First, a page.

Saturday, January 3, 2015

Weekend Wonderings: How can I modify a cleanser recipe for a foamer bottle?

In this post on facial cleansers, Esther asks: I'm interested to put this into a foamer bottle. How much extra water would you add in that case?

If you want to put a surfactant blend into a foamer bottle, in general, you'll want to add double the amount of water to the mix to make it very watery. So if you have 100 grams of product, you'll want to add 200 grams of water to the product. Mix very well, and add to the foamer bottle. Easy peasy, right? No, wait, we're missing something. We need to add some more preservative to the mix to make sure it stays nice. We have enough preservative in the product for 100 grams, but not for 300 grams. So add your favourite preservative at the recommended amount - mine would be liquid Germall Plus at 0.5% for a total of 1 gram more - into the water and then combine together. 

Having said this, when you dilute the cleanser, you dilute those ingredients we've added to be great for our skin. So instead of having 2% hydrolyzed oat protein, you now have 0.67 grams of oat protein, which is going to feel different on your skin. If this concerns you - and I know it would concern me because I've put in the effort to research and include some lovely ingredients in my cleansers - then you'd want to scale the recipe to include more water and keep those ingredients at good concentrations. (Check out the recipes to which I've linked below for more ideas...) 

So there is a slightly easier way to do things...don't add the thickener to the cleanser. In general, our surfactant mixes tend to be quite watery before we add in the Crothix or glycol distearate or other thickener, so leaving out the thickener means it might be thin enough to put in a foamer bottle. Try this approach first, then diluting it with water to get it into that bottle! 

Related posts: 


Esther Tobin said...

Wow, I get my very own blog entry!!!

That's exactly what I was wondering about, the ratio of the goodies in relation to the added water. Thank you for answering my question so thoroughly. I'll try it without the thickener to keep all the other ingredient levels high. Thanks also for the prompt sending of your eBook.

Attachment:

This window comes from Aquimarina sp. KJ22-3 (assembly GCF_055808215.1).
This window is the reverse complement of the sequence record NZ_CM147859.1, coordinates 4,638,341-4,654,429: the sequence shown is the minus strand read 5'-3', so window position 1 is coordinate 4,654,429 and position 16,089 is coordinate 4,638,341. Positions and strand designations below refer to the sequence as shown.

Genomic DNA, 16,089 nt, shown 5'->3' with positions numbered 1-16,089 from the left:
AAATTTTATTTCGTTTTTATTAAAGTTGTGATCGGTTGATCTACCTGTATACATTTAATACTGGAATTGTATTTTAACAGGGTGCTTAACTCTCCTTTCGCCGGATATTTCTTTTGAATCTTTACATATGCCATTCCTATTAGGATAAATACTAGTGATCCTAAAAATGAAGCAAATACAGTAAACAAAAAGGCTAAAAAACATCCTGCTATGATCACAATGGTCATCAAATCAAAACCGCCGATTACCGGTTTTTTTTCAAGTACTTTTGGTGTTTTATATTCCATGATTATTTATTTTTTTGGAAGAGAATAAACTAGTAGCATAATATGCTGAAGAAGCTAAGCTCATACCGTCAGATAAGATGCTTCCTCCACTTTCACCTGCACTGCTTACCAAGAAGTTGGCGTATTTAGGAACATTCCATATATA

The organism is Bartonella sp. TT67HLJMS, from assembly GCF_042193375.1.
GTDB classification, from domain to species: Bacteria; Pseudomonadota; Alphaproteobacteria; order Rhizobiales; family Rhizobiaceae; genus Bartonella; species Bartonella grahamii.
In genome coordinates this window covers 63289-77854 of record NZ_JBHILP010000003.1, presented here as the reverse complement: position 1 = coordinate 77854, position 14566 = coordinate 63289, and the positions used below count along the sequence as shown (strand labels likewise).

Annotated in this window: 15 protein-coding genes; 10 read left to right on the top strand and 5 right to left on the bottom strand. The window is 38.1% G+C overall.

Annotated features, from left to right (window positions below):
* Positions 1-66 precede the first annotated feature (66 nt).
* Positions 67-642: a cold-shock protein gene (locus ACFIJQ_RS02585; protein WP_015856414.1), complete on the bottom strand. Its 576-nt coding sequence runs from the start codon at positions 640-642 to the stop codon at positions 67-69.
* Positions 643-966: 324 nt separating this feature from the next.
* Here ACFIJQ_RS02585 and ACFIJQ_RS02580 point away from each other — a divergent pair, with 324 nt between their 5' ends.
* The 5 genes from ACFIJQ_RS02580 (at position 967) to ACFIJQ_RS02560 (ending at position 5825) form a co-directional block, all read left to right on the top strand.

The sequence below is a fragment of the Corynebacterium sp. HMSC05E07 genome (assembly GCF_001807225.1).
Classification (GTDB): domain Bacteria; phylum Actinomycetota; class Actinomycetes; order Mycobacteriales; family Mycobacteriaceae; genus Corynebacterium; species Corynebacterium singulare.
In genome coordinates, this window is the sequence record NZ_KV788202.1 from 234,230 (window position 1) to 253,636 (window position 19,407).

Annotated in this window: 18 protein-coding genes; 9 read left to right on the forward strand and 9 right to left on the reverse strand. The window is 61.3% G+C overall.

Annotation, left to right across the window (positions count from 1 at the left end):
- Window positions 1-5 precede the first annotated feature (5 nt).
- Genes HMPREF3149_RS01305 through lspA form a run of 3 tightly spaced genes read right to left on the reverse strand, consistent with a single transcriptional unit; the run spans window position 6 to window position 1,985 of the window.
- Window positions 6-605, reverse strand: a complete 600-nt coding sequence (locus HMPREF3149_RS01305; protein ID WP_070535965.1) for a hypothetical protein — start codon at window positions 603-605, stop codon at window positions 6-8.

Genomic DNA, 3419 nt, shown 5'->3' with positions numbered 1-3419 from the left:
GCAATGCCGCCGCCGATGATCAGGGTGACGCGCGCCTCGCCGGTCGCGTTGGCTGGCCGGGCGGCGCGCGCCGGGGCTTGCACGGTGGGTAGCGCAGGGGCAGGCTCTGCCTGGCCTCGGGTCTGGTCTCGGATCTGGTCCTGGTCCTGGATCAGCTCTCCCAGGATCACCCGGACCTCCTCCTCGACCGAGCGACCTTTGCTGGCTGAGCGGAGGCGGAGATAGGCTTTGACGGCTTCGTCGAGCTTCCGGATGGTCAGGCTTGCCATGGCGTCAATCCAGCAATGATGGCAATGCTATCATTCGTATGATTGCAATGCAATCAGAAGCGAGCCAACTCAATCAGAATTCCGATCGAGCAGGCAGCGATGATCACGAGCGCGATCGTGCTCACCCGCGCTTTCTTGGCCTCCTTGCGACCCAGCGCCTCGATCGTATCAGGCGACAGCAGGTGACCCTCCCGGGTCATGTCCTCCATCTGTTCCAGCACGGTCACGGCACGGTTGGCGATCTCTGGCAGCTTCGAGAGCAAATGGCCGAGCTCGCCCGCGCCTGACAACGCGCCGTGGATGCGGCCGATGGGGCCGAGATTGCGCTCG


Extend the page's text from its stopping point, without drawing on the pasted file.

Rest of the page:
Susanna Originals said...

Thank you, that not only answers a question, it is a "duh" moment: why didn't I think of that? I made your basic body butter recipe with aloe hydrasol and hemp butter and loved it so much I wanted to try it as a lotion. But didn't want to dilute the good stuff.
One related question: I used cetyl alcohol as directed and found that when the butter had kind of a soap-like application before it melted into the skin. Is that the cetyl alcohol? It wasn't unpleasant, just different from other creams I've made.
Oh yeah, and if I decrease the polawax 5%, should it be the water that is increased or can it be the oil or butter?

Esther Tobin said...

Update: Here's a video of how it performs without the Crothix (maintaining all other ingredients the way you suggested them).

I have to say I'm happy with it. I had a speck of rosacea around my eye that at first visibly relaxed (those with rosacea will know what I mean) and then disappeared almost immediately, and my skin feels very soft and smooth now (I use no moisturizer, because I'm also acne-prone). Skin is maybe a little tight right after the wash but recovers within a reasonable amount of time. Next job: moisturzing toner! Ingredients are on their way. :0)

Susan Barclay-Nichols said...

Hi Susanna. I think you're talking about the soaping effect? Take a look at that post and see what you think.

If you decrease the Polawax by 5%, increase the water. If you increase the oil/butter, you have to increase the Polawax again. Check out this post on the oil phase.

Hi Esther! I'm glad it is working for you! Let us know how the toner works out!